Whistleblower Withdraws Suit Alleging Metrolink is Unsafe — Questions Linger
ST. LOUIS–(KMOX)–A federal whistleblower lawsuit alleging Metrolink riders are in danger of “serious injury or death” due to “shoddy” construction and “fraud” has now been voluntarily withdrawn by the Metro insider, after the federal government failed to join the case.
The sealed suit filed last October by Metro engineer and senior project manager Eric Fields claimed that the Metro board and Metro executives had knowingly committed fraud involving “false certifications of transit construction projects that are exposing the public to substantial risks of serious personal injury and death.”
The suit was unsealed only last week, after it was withdrawn. Among the claims Fields had made:
**Metrolink contractors cut off anchor bolts attaching girders to piers and failed to install proper reinforcing on the Eads Bridge.
**Shoddy construction has led to major collapses of walls and slopes that support Metrolink Light Rail Lines.
**Metrolink contractors placed a Vandeventer bridge pier above a sewer line, instead of attaching it to bedrock.
Fields has not returned calls to KMOX seeking an interview about his case. The attorneys who represented him in the case are no longer involved and declined comment.
U-S Attorney Richard Callahan says the federal government decided not to join the suit, after an investigation by the Department of Transportation, the main Department of Justice and Callahan’s office.
“I am confident that the Department of Transportation does not allow bridges and the like to be built when they’re not meeting the specifications called for in the contract,” Callahan said.
When asked if he would have any qualms about riding Metrolink over the bridges that were alleged to be unsafe, Callahan responded , “I would not.”
Metro President and CEO John Nations says he only learned about the allegations contained in the suit earlier this week, but is pleased that the suit has been withdrawn.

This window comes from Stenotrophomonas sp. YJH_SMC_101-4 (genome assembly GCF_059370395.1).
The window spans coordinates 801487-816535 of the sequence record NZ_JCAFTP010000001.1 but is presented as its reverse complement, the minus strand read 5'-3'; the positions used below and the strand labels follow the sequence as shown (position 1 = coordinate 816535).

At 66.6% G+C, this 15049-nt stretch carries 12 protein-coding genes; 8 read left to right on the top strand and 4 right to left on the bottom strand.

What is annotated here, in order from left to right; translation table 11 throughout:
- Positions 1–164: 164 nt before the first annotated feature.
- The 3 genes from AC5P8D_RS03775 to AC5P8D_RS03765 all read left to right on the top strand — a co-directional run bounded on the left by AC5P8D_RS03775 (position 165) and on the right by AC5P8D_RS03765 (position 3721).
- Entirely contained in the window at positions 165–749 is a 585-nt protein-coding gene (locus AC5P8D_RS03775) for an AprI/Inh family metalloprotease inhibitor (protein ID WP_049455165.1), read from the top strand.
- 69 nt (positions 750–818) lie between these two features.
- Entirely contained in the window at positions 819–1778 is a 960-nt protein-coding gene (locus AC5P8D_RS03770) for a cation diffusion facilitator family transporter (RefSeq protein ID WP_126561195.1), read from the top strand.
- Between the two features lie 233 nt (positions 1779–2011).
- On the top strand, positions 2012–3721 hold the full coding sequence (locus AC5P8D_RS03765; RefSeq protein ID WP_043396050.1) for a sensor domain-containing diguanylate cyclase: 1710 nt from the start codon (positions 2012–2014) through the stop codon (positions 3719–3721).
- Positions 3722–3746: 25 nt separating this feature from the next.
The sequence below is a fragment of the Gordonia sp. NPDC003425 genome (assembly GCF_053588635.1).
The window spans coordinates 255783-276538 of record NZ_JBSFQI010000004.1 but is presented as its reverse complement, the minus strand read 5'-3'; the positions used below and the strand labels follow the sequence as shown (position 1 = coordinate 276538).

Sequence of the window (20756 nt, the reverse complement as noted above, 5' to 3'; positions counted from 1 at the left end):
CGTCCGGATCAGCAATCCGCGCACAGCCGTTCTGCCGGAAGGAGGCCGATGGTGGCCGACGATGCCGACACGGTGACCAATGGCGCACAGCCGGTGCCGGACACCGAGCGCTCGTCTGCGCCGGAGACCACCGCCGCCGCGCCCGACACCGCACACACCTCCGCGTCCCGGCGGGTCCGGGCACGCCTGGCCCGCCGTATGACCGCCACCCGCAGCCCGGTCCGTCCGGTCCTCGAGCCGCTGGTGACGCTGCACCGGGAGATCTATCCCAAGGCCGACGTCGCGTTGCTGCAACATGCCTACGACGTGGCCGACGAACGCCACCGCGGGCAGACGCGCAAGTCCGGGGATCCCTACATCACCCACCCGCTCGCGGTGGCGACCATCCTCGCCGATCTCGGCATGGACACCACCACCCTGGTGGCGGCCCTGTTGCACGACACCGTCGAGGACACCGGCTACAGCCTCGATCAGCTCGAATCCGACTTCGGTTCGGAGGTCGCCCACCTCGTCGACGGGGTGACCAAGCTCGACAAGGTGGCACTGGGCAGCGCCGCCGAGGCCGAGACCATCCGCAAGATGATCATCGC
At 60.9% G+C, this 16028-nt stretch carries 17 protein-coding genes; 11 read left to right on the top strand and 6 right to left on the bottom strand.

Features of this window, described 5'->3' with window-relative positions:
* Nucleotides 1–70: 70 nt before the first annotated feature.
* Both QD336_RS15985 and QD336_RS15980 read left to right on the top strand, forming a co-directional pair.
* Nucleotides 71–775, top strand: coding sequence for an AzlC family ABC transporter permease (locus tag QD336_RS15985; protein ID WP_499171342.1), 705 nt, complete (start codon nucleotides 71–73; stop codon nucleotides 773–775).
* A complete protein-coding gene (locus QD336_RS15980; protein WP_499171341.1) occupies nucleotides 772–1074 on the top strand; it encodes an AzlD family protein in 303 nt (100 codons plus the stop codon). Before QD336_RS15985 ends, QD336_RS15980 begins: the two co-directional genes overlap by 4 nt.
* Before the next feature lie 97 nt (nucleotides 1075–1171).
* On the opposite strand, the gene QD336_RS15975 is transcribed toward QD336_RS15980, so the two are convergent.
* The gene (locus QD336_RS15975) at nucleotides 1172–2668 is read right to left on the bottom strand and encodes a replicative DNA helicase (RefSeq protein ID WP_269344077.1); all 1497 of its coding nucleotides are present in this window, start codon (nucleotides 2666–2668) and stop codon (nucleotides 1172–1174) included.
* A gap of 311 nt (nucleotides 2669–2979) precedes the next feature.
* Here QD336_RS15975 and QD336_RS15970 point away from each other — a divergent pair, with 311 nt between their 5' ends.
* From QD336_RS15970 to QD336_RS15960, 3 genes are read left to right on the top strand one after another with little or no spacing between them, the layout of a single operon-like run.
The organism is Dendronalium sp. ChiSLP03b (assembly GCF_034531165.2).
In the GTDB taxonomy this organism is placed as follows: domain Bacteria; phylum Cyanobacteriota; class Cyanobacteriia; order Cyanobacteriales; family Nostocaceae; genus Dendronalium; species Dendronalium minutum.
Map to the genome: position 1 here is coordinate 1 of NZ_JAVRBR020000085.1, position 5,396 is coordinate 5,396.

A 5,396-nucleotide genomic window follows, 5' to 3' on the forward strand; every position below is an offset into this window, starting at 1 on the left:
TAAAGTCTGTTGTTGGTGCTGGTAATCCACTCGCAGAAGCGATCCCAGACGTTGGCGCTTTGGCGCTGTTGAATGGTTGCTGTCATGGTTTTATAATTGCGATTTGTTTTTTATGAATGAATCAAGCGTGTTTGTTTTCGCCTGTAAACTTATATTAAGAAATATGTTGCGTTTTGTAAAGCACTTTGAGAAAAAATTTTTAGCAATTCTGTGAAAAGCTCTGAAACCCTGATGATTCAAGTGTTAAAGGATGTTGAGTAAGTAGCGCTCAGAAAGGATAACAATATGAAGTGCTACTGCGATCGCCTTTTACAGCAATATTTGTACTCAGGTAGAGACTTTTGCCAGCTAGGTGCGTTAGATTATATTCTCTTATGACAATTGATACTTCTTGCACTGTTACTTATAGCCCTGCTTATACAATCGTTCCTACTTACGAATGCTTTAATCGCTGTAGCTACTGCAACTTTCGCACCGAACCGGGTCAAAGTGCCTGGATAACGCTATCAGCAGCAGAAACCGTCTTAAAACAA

“Well, I think the federal government reviewed it and declined to pursue it, and what we would like the public to known is that our alignment is safe,” Nations said.
Nations was asked to comment on some of the specific safety allegations:
**On the claim that Metrolink contractors cut off anchor bolts attaching girders to piers and failed to install proper reinforcing on the Eads Bridge, Nation said, “Well, that’s frankly the first that we had ever heard of that. Frankly, I have no response to it at this time.” Nations went on to say that the Eads bridge alignment “is safe.”
**On the claim that a pier for the Vandeventer Metrolink bridge is supported by an underground sewer, not bedrock, Nation responds, “The bridge is fundamentally sound and it carries a critical portion of our alignment.” Nations was asked what would happen if the sewer collapses. “I can’t speak to that,” he said. Nations added that the pier placement was “reviewed and approved by the Metropolitan Sewer District.”
**On the claim that shoddy construction has led to major collapses of walls and slopes supporting the Metrolink light rail lines, Nations responds, “Every once in a while, when you look at 46 miles of line, it’s not that we have major collapses, but we’ll have issues with it over time. And we go out with routine maintenance and make sure that we correct them.”
Nations declined to comment on the whistleblower, engineer Eric Fields, except to say that he is still an employee of Metro.
The withdrawn suit also involves allegations of political contributions playing a role in Metro’s contracting selection process, and an allegation of taxpayer money funneled through Metro to bail out a real estate developer. Nations denied any wrongdoing. More on that in our next report.